Sounds Of Blackness Founder Gary Hines Explains Why “Optimistic” Still Means So Much Today

The sonic mastermind discusses the song’s lasting legacy and being overjoyed by the #OptimisticChallenge.

February 16, 2017

A week before the harrowing presidential inauguration, Grammy-winning vocal group Sounds of Blackness’s 1991 hit “Optimistic” resurfaced in a surprising form: internet comedian Jay Versace posted a video of him and his friends excitedly dancing to the inspirational earjam. A few days later, Chance the Rapper posted his own rendition, which cemented the #OptimisticChallenge as a viral hit.


Originally, Sounds of Blackness founder and director Gary Hines co-wrote the track with renowned 80’s R&B songwriters Jimmy Jam and Terry Lewis with the hope of creating an uplifting, and enduring, ode to positivity and resilience.

“We [wanted] to create something that’s not a flash in a pan, but something would be a classic that you’d hear 20 years from now,” Hines told The FADER. Below, more from our talk about the decades-long legacy of Sounds of Blackness, the power of black music, and why the song still resonates today.


When Sounds of Blackness first got together, what was the intent of the group?


We are very serious about our name Sounds of Blackness. This is our 46th anniversary, and we called ourselves and named ourselves Sounds of Blackness because we wanted to, back then and now, present every genre of African-American music. Every sound of blackness for people of all backgrounds with messages of inspiration. So we're very serious about being true to our name to represent the culture, the music of the culture. That’s everything from the songs of Africa, the Caribbean, to work songs, field hollers, spirituals, rock-n-roll — which a lot of people forget that was black music — reggae, gospel, R&B, soul, and hip-hop.

You wrote “Optimistic” in 1991. What was going on in your world at the time?

It was the last song that we [Jimmy Jam and Terry Lewis] wrote and recorded for our first complete album with him called The Evolution of Gospel. At the time, we wanted something that was universally encouraging and uplifting no matter what your race, religion, or ethnicity and something that was truly universal from the heart. Really, that's what African-American music is all about, and in many instances, what all music is all about. At the time on radio especially, there was a lot of negativity in the world, as there is now. So it's really a statement of faith, it's not about white-washing anything, but looking all the horrible situations in the face and saying you know what? Despite what we see, despite what we're going through everyday, all these different things, we have the faith and we believe in god, we believe in ourselves and we believe we can overcome. That gives us reason to be optimistic, no matter what.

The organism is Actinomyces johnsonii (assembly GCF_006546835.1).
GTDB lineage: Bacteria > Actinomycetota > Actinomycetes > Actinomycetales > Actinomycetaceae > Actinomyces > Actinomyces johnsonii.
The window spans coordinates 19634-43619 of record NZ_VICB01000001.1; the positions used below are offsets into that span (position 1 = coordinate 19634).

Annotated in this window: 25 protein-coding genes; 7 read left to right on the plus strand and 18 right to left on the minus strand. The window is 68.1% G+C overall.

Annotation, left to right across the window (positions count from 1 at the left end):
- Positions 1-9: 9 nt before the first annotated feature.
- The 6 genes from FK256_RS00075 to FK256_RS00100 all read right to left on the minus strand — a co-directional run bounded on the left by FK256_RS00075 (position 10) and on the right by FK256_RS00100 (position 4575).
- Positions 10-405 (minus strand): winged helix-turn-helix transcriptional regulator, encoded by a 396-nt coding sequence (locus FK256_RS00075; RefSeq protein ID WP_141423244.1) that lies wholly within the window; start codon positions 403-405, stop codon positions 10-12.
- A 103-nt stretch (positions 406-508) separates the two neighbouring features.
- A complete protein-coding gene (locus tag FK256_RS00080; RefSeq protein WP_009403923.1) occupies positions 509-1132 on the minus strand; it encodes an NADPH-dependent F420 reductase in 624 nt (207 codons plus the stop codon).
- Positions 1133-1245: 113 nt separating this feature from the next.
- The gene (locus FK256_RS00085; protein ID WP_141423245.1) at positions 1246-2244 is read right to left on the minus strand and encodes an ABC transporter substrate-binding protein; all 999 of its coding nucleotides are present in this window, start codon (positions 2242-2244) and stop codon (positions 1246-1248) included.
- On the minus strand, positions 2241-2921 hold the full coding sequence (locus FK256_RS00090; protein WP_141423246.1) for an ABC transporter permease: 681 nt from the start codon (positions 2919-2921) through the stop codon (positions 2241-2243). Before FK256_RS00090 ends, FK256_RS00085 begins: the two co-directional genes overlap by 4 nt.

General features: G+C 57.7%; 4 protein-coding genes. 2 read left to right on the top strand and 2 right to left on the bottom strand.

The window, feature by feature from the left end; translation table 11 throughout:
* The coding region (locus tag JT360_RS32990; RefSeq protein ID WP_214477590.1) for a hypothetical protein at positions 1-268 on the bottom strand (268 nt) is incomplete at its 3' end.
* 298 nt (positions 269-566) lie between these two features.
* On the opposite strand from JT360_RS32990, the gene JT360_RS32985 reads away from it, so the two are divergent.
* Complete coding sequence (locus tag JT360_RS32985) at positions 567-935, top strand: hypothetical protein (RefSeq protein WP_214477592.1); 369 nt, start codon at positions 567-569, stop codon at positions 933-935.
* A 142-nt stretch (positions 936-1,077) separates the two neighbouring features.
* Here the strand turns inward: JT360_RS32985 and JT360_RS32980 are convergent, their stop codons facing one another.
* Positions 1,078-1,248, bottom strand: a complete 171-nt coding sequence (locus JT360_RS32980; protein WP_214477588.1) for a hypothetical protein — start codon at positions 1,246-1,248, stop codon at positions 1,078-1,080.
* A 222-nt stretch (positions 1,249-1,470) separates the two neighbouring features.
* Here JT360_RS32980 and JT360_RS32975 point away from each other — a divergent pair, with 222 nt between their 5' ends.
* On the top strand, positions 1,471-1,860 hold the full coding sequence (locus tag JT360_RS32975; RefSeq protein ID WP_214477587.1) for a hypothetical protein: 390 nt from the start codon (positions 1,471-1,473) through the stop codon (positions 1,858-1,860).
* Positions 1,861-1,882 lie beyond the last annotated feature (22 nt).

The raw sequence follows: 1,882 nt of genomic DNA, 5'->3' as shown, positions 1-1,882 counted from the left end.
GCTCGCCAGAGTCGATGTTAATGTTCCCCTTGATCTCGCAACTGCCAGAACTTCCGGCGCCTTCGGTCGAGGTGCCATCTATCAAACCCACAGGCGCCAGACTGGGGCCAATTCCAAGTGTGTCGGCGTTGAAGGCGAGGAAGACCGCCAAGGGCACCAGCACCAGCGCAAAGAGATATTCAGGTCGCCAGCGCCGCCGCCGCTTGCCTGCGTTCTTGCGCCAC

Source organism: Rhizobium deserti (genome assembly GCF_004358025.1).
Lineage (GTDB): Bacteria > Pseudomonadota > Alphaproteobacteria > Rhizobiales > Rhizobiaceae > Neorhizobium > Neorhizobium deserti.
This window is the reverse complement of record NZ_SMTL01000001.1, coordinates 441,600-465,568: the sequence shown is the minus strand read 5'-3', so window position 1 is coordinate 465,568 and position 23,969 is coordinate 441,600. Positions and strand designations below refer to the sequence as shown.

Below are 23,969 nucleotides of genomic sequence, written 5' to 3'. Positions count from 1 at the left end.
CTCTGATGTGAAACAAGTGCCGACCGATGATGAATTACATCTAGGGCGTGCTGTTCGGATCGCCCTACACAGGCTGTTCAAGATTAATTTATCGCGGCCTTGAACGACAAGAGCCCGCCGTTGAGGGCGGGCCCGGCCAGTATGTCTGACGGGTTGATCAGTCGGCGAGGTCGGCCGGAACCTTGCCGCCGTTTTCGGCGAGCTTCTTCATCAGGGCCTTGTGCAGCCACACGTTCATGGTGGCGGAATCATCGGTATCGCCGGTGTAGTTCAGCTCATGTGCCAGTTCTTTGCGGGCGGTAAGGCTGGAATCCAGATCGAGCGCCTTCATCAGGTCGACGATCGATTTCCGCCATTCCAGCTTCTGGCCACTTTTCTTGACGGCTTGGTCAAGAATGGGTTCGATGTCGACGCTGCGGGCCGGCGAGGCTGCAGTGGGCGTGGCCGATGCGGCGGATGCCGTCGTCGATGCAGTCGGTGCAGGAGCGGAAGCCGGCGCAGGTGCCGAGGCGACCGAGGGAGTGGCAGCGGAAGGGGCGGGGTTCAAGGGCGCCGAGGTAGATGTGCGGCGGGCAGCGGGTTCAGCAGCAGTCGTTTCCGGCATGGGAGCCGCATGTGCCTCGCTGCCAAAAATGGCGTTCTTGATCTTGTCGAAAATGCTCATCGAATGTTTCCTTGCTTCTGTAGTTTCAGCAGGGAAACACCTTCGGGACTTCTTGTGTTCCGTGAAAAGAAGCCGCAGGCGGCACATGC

Why do you think the the song is currently resonating with so many people more than two decades after it was released?

Once again, negativity has come to the forefront here. Not only across America but around the world in so many different ways and so many different fronts. Not that negative things aren't always a part of our lives, and always a part of the world situation, but not to the degree of prominence that they are now. That's part one. Part two is, what really brought attention to “Optimistic” and back to Sounds of Blackness, is our current song “Royalty” which was inspired by Prince, and we dedicated it to him after we lost him. Over the past year, “Royalty” has been really prominent at the airwaves and it's brought even more visibility back to Sounds of Blackness and back to the messages of hope and inspiration that 'Optimistic' spearheaded.

I was on YouTube and I found this really great performance: it was Sounds of Blackness doing “Optimistic” with Johnny Gill, Karyn White, and Jasmine Guy. Can you tell me what that performance was like.

To this day, Johnny, Jasmine, and Karyn are all close and lifelong friends of mine. In fact, I saw Jazzy not too long ago at something, and I try to stay in touch with Johnny. I remember that we were all gonna be a part of that particular Arsenio Hall show and he’d requested it if we could do it as a grand finale, and have Johnny, Karyn, and Jazzy to join us. Of course, obviously we were honored to do that. That's where the idea was born, we ran it through rehearsals and all that kind of thing and it was absolutely wonderful.

How did and how does Sounds of Blackness speak to the spirit of black people and black joy?

Well, it's a natural because, that spirit is what Sounds of Blackness is founded in, and rooted in, and still is. So, if you were to look at our goal statement back then,, we said we exist to glorify god and uplift people through the music of the black experience and tell the story of our people, that's still what we do today. We were founded in that spirit.

That's one member of the family of black music. The story of our people is about jazz and blues, hip-hop, soul, reggae, rock, and r&b. You can't have a complete story or testimony of the culture and the history of the people with just one of the genres that was created. That's why we're Sounds of Blackness— we were rooted in it, we began in that spirit, and we maintained in that spirit. We love, our people, our culture, our African roots, which are still so prevalent today in everything from the rhyme and rhythms of hip-hop, you name it.

What was your initial reaction to the Optimistic Challenge? And do you have a favorite one?

Sounds of Blackness and myself as one of the co-writers, were absolutely elated and overjoyed. There's too many great ones to pull one out. The kids dancing in the street around the car, that would probably be near the top of the list, but there's just so many. I’m humbled by it.

Sounds Of Blackness Founder Gary Hines Explains Why “Optimistic” Still Means So Much Today